There Are Record Levels of Dry Powder in Venture Capital

The low-rate environment has made significant yield hard to come by for investors, while entrepreneurship could be set for a new surge

Bram Berkowitz

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Between 2008 and 2012, in the middle of the Great Recession and immediately after, Pitchbook estimates that the level of new company creation in the U.S. more than doubled.

Often is the case following an economic downturn when millions of people get laid off and the need to start a company stops being a luxury or a leap of faith, and becomes a necessity.

While arguably one of the fastest and most abrupt recessions ever, the coronavirus pandemic could also create the perfect storm for venture capital and entrepreneurship.

For one, the pandemic has forced people and businesses to adopt digital technology and habits whether they like it or not because, as we know, face-to-face interaction has been severely limited in 2020.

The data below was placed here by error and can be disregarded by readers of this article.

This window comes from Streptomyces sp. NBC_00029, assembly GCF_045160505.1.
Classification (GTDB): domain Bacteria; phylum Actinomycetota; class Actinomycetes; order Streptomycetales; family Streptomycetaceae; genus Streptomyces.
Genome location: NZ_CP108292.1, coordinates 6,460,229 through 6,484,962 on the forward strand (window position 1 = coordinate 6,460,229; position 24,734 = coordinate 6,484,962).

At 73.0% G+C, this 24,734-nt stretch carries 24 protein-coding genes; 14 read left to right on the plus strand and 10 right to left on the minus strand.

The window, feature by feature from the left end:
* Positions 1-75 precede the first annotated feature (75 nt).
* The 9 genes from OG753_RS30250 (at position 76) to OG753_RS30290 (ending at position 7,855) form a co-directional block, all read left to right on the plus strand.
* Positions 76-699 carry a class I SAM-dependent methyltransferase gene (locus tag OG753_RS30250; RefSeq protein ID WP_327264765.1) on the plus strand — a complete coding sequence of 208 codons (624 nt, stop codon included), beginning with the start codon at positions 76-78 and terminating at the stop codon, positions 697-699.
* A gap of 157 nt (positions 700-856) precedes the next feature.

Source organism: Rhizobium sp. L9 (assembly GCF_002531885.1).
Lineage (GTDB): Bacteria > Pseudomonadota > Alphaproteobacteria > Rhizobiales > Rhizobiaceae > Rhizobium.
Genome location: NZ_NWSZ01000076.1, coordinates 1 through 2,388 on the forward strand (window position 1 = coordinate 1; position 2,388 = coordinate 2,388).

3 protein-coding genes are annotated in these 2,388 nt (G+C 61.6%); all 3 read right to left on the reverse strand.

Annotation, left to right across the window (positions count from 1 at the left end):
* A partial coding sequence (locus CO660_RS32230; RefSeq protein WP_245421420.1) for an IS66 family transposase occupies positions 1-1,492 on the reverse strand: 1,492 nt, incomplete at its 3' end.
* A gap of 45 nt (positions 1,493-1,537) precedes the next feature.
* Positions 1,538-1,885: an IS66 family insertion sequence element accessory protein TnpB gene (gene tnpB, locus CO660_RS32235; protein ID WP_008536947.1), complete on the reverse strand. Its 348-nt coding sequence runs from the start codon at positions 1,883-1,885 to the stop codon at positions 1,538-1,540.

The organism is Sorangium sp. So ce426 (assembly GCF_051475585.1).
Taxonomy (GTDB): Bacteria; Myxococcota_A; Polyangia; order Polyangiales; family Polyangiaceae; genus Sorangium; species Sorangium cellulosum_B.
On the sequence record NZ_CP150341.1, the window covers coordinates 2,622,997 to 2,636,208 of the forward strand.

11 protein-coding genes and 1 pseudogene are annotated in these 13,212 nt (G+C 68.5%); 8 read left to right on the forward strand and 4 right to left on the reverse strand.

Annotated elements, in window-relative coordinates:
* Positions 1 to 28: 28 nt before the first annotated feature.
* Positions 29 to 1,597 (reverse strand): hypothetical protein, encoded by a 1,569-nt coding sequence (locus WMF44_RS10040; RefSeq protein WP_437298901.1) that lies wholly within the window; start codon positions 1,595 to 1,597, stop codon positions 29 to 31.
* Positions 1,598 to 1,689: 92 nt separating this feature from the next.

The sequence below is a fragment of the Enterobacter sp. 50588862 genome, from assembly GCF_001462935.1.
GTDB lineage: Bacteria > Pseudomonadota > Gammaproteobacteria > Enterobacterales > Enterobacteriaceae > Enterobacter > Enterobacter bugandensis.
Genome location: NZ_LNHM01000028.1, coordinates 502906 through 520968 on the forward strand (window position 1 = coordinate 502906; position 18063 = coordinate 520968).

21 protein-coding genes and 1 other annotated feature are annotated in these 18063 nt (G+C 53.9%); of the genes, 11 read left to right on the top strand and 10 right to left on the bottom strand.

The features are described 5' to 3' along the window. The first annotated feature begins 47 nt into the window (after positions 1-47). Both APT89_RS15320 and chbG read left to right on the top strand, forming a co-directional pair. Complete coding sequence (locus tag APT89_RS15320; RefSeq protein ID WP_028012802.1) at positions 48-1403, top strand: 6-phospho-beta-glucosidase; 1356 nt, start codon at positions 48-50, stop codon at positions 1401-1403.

Traditional retailers have seen their e-commerce and delivery channels explode, prompting heavier use of digital payments. Many office workers have been sent to work in their homes, showing the massive opportunities for work-from-home tools for companies, and people are getting more and more creative in the way they use their homes. These are just some of the sectors ripe for disruption.

That’s the entrepreneurship opportunity. Exciting, though not exactly a surprise. But there is another opportunity — and that’s on the capital front.

The pandemic has sent lots of investors fleeing the stock market due to volatility and economic uncertainty. Meanwhile, when the Federal Reserve lowered its benchmark lending rate to practically zero, it essentially took away any meaningful yield for investors in the bond market.

And commercial real estate is also a scary investment these days, as the future of many commercial sectors such as hotels, office space, and retail looks questionable.

That has made investing in startups in the private markets one of the more attractive segments in the current environment, and one of the few places investors can turn to find returns.

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Bram Berkowitz

Writing about banks, stocks, and startups. Frequently published in The Motley Fool and Rhode Island Inno. Co-founder of The Buzz.